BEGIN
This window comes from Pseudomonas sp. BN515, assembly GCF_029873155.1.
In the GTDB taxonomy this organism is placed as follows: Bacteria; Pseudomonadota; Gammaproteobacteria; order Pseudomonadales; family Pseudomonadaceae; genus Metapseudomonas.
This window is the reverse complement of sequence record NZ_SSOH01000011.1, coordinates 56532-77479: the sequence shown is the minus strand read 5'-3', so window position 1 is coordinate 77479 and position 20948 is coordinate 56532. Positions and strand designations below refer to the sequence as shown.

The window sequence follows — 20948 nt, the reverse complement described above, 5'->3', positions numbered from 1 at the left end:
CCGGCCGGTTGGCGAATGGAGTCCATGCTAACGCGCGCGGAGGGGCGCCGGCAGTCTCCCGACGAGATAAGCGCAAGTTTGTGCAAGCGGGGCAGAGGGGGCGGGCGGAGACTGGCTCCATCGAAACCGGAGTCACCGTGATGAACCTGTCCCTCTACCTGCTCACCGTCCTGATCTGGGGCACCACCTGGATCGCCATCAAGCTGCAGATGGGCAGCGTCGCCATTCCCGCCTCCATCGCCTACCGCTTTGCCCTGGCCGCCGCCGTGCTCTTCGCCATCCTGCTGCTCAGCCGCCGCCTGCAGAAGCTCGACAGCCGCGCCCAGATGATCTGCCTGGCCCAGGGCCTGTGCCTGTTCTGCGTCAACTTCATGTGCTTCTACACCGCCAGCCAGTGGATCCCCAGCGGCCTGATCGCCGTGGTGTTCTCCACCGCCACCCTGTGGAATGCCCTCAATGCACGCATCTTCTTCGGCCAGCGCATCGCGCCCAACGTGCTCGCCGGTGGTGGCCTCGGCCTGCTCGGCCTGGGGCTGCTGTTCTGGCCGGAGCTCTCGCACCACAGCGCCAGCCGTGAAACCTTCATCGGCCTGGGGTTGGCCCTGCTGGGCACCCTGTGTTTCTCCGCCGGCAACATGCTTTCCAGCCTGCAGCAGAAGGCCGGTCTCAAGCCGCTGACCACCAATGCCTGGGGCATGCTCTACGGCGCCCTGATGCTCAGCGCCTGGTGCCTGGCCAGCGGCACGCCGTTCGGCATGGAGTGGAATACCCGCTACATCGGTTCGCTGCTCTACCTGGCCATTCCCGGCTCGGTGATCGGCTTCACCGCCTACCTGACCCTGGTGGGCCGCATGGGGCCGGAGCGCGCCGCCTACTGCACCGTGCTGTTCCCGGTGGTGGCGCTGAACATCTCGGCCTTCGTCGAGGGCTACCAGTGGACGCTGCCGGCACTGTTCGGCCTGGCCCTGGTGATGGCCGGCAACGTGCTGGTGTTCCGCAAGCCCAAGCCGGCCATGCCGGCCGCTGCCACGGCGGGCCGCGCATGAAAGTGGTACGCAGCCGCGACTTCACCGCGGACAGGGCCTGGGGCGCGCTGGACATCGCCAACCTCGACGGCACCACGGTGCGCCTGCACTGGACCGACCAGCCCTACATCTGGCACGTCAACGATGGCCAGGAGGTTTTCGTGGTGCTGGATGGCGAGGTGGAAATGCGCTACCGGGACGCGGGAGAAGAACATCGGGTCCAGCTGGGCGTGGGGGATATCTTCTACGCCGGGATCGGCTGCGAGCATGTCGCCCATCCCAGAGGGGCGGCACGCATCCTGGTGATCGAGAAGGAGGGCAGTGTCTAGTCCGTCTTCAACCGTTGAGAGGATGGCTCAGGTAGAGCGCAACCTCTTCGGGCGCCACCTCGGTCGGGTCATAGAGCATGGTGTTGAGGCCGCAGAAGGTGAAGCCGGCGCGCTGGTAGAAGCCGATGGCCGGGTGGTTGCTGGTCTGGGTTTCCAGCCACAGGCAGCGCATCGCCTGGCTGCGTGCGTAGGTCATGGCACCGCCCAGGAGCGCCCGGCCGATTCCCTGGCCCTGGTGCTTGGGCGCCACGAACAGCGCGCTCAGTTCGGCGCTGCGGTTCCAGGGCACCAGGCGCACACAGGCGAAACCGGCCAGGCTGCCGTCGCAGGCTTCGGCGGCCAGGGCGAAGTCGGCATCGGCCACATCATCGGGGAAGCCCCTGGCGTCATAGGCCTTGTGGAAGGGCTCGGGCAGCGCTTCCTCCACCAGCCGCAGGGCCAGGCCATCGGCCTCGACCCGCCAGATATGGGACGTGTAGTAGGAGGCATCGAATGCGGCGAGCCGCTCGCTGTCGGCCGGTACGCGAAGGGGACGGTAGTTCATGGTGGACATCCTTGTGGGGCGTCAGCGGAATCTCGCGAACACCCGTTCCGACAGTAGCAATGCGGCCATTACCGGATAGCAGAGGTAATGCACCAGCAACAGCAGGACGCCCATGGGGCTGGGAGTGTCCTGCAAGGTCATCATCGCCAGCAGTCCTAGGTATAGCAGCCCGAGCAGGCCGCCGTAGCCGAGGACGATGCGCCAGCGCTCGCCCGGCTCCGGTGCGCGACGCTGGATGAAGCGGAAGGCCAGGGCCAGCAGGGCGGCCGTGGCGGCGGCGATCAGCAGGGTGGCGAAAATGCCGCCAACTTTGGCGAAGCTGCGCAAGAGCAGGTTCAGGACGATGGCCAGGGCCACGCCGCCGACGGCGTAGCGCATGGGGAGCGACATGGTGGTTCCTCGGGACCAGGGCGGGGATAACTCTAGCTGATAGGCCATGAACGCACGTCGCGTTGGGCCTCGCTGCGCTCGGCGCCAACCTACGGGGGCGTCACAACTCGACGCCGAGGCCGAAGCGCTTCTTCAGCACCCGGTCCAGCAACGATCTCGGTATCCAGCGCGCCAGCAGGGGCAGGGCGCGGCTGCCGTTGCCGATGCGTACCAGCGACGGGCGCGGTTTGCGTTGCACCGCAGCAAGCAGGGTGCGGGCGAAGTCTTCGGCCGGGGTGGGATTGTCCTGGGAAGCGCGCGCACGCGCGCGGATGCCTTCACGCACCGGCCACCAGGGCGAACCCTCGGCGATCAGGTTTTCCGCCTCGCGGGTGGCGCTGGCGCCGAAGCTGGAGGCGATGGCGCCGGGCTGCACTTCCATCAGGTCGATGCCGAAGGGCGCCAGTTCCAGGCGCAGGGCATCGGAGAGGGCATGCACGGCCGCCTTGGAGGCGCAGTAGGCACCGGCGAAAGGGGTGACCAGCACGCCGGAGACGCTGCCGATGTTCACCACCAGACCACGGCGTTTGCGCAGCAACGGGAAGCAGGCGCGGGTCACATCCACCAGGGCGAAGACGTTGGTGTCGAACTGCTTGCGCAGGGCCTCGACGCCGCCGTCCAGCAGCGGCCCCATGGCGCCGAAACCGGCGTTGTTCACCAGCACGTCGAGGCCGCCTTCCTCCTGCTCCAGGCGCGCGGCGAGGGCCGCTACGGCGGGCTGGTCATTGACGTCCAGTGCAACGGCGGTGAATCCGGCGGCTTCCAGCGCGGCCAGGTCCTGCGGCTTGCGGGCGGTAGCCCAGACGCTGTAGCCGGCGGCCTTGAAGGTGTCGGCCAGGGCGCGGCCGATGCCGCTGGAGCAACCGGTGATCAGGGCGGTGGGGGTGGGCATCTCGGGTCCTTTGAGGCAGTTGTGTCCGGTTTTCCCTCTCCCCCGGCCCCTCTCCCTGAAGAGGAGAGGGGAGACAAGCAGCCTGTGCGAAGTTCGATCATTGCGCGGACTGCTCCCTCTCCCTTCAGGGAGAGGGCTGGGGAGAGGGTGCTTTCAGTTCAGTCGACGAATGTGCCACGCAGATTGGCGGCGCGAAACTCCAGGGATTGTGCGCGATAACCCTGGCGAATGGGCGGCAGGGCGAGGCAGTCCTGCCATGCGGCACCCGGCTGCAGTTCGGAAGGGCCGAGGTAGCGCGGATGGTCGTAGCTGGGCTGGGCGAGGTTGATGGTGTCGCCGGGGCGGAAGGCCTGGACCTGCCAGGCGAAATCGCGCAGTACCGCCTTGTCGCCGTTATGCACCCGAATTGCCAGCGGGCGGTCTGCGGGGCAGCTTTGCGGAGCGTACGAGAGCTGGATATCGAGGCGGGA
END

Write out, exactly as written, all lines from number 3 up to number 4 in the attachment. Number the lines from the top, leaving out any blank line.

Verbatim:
This window is the reverse complement of sequence record NZ_SSOH01000011.1, coordinates 56532-77479: the sequence shown is the minus strand read 5'-3', so window position 1 is coordinate 77479 and position 20948 is coordinate 56532. Positions and strand designations below refer to the sequence as shown.

The window sequence follows — 20948 nt, the reverse complement described above, 5'->3', positions numbered from 1 at the left end: